Other aspects of the oppression under which hundreds of millions live in many countries under many political systems include illiteracy, unemployment, discrimination, and the persistent violation of the basic human rights, political, religious, and economic. In much of Latin American and Asia, the peasant people are largely under the yoke of exploitive dictators and landlords. Those who dissent are frequently labeled communists. When asked how we might best relate in a religious way to people in Latin America, a physician there replied sadly: "Get your CIA and multi-national corporations off our backs; they tend to support and enrich dictators but bleed and oppress the poor."
Many people have fled their homelands seeking relief from hunger, oppression and repression, swelling the number of refugees to an unprecedented 8 to 14 million.
Poor people are seeking and struggling actively for justice and liberation. From the beginning, mission workers showed compassion for the poor. They opened schools, hospitals and relief centers. The poor and oppressed heard the gospel and now they believe Christ included them in his inaugural statement (Luke 4:18). With a new sense of urgency millions of long-deprived people have come to believe that the earth holds sufficient resources to meet the needs of all if they are fairly used and distributed.
In principle the peasant peoples' efforts are nonviolent. They ask not political power or luxury, only a chance to work, some land to till, and a fair share of the resources god intends for all. Clearly this struggle of the poor affects our world mission profoundly. Many Christian leaders are already entering political and economic arenas on behalf of the poor. Wit their brothers and sisters in Christ, they are willing to risk imprisonment, "disappearance" and assassination by the death squads of dictators.
The grievous problems of the world at large beset the United States as well. Wealth and power are concentrated in the hands of a privileged few. Twenty percent of United States citizens are suffering from inadequate diet. High unemployment and escalating inflation are persistent. Medical care is beyond reach for millions of people. Pressing needs for health care and environmental protection are neglected while the military-industrial complex grows. Poverty, racism, and sexism persist despite highly publicized efforts to diminish them.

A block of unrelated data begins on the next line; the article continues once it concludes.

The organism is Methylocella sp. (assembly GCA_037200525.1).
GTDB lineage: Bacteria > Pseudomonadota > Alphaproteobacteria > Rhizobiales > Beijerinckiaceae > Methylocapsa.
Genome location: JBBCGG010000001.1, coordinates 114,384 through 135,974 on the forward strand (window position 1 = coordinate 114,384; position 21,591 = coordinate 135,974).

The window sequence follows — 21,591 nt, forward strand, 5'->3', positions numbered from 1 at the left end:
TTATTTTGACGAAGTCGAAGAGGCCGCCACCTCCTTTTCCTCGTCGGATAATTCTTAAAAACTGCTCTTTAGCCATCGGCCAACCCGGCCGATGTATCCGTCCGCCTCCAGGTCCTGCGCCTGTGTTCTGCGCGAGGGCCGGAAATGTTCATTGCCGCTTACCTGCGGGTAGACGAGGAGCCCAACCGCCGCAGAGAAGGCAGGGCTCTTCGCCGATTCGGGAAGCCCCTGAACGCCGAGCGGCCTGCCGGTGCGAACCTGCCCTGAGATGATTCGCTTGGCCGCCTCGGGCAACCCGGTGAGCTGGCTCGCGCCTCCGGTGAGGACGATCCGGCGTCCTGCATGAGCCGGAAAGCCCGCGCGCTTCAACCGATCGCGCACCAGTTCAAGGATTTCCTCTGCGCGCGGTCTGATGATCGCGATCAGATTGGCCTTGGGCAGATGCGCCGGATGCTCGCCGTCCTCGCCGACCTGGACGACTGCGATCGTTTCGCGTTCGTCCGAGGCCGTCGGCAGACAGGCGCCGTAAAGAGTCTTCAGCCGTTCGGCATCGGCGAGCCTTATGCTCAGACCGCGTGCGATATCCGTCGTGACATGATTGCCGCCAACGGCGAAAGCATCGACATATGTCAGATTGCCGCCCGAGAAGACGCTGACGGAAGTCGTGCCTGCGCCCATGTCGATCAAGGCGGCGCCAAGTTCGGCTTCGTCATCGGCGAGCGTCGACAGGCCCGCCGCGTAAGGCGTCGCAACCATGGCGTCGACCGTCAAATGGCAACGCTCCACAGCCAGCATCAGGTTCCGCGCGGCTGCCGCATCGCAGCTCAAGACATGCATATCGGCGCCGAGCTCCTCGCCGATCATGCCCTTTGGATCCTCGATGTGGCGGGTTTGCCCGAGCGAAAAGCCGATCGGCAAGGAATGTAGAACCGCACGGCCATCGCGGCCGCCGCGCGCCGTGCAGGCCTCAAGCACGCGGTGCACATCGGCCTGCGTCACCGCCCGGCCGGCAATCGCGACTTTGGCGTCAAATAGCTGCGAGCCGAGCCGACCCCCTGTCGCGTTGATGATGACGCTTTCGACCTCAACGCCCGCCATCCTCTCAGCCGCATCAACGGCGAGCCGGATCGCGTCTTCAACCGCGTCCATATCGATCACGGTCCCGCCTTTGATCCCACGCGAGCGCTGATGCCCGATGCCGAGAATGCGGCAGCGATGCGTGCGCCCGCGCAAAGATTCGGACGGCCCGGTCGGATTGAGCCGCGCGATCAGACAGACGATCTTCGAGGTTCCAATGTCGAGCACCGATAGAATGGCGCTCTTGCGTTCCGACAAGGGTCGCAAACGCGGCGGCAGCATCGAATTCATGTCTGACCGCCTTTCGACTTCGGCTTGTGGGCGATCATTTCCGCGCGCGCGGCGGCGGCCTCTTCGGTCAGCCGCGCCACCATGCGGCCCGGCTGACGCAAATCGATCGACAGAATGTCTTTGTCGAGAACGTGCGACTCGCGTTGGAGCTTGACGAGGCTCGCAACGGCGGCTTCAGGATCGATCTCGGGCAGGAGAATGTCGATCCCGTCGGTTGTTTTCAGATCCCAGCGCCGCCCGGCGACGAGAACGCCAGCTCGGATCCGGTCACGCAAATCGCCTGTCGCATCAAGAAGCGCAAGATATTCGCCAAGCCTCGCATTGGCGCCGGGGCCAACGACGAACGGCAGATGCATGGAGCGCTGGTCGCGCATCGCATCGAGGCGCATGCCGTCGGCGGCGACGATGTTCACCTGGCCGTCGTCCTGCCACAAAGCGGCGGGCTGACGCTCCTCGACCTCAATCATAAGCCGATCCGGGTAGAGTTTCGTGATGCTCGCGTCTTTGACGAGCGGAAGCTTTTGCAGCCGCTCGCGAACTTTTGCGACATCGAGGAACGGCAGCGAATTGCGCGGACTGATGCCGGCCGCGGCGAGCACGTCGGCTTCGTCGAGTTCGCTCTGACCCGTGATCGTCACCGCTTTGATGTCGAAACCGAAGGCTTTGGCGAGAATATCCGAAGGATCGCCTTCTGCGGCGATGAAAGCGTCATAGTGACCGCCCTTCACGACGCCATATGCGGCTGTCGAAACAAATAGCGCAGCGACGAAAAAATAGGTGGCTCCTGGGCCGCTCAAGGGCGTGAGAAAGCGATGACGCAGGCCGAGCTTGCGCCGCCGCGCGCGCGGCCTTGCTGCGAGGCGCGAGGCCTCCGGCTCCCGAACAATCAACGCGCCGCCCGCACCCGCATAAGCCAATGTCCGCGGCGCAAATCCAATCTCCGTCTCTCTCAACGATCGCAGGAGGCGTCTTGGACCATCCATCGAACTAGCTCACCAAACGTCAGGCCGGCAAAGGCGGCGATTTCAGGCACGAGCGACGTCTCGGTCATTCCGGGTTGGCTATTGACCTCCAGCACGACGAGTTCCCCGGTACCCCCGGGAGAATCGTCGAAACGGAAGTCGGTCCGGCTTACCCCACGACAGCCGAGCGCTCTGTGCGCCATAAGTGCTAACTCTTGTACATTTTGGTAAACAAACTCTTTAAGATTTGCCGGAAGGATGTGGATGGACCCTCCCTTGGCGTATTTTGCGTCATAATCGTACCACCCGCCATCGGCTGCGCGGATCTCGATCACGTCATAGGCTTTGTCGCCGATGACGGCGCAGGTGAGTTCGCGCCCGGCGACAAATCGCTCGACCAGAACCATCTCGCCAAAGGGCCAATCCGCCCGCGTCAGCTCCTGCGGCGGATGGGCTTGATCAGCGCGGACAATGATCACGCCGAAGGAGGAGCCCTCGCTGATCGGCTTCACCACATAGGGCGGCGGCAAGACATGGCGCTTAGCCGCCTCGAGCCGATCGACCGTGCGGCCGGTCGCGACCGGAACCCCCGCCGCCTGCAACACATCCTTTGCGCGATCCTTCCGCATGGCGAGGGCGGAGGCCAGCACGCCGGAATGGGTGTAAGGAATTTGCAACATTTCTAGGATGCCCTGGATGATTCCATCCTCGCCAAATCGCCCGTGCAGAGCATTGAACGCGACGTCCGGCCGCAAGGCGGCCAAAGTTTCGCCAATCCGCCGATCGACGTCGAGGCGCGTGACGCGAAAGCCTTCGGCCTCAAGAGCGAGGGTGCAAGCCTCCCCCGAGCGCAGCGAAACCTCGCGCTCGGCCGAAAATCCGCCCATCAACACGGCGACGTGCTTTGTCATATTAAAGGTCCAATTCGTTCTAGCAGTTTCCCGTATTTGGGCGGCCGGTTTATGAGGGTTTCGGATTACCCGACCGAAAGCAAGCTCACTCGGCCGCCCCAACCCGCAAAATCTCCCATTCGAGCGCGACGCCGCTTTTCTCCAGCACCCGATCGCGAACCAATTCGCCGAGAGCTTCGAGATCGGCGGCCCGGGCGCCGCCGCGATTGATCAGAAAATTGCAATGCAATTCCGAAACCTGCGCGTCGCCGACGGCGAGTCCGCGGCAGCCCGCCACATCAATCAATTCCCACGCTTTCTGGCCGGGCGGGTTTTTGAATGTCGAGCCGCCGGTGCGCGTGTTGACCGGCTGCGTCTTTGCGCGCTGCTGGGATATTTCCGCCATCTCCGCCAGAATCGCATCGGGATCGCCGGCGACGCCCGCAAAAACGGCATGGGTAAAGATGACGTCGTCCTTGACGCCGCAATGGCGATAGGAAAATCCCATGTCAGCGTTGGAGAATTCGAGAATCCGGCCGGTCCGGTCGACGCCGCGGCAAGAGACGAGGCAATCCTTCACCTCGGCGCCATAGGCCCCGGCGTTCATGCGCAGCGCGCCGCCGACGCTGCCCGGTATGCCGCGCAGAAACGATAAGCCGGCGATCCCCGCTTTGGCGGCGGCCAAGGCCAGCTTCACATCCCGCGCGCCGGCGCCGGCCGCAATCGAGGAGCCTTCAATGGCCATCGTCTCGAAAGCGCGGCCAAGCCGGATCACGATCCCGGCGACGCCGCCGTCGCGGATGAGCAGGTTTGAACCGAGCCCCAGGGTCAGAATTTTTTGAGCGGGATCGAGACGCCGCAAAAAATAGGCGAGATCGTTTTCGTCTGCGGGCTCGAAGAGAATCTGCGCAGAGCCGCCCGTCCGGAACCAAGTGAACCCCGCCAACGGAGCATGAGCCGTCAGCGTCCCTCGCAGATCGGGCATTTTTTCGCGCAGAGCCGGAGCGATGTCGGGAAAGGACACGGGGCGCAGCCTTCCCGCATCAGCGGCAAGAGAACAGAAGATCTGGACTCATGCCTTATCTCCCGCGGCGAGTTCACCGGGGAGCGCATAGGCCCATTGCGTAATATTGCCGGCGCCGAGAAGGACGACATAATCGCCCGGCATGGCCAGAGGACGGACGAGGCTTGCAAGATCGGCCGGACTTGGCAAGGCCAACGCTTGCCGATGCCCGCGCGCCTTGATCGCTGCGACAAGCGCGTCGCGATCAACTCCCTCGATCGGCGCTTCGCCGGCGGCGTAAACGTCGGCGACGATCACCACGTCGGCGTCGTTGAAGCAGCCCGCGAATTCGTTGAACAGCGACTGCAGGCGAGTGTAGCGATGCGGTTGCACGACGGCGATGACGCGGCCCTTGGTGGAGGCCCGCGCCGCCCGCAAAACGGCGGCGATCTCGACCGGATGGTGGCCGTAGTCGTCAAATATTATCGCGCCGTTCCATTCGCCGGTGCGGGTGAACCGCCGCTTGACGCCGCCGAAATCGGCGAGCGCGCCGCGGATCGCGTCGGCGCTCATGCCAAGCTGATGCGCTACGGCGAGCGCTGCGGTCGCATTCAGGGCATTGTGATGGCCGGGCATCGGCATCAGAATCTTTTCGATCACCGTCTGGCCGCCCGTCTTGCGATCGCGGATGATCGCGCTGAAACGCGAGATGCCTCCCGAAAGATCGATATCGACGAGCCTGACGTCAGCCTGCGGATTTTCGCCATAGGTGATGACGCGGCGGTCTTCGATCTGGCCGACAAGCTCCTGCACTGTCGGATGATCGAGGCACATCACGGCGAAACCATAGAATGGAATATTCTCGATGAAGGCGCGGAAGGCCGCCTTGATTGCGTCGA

The crime rate rises. Capital punishment and fortress prisons are accepted ways of dealing with societal dissidents. Divorce and abortion are common. Drug abuse pervades almost every locality while violent crime and murder rates are among the highest in the world. Secrecy and slanted media interpretation of daily events influence the political scene. In the midst of this we are called to proclaim the gospel and be the church!
The world is a growing arena of faiths and ideologies, competing with one another for human loyalties. On the one hand we find a resurgence of other religious faiths, some like Islam with long traditions behind them, some more recent and frequently syncretistic in character. On the other hand we find a host of prevalent secular ideologies, scientific and humanistic, capitalist and communist, psychological and sociological. In relation to each of these systems of ordering life and thought the church must rethink the meaning of its own faith and calling.
Many factors hinder the possibility or effectiveness of sending North American mission personnel to other parts of the world. First our national image as an oppressor hinders our welcome and witness in many countries. Second, even when asked to respond, inflation and devaluation of the dollar make it costly to maintain American workers abroad. A national bishop informed us that with the cost of supporting an American couple, he could support ten national workers. Third, national leaders are rightfully taking the places of leadership for which they have prepared. Fourth, the desire for self-determination in developing countries makes indigenous mission more viable than imported mission. Fifth, the resurgence of traditional faiths sometimes means open hostility to Christian activity, especially from outside.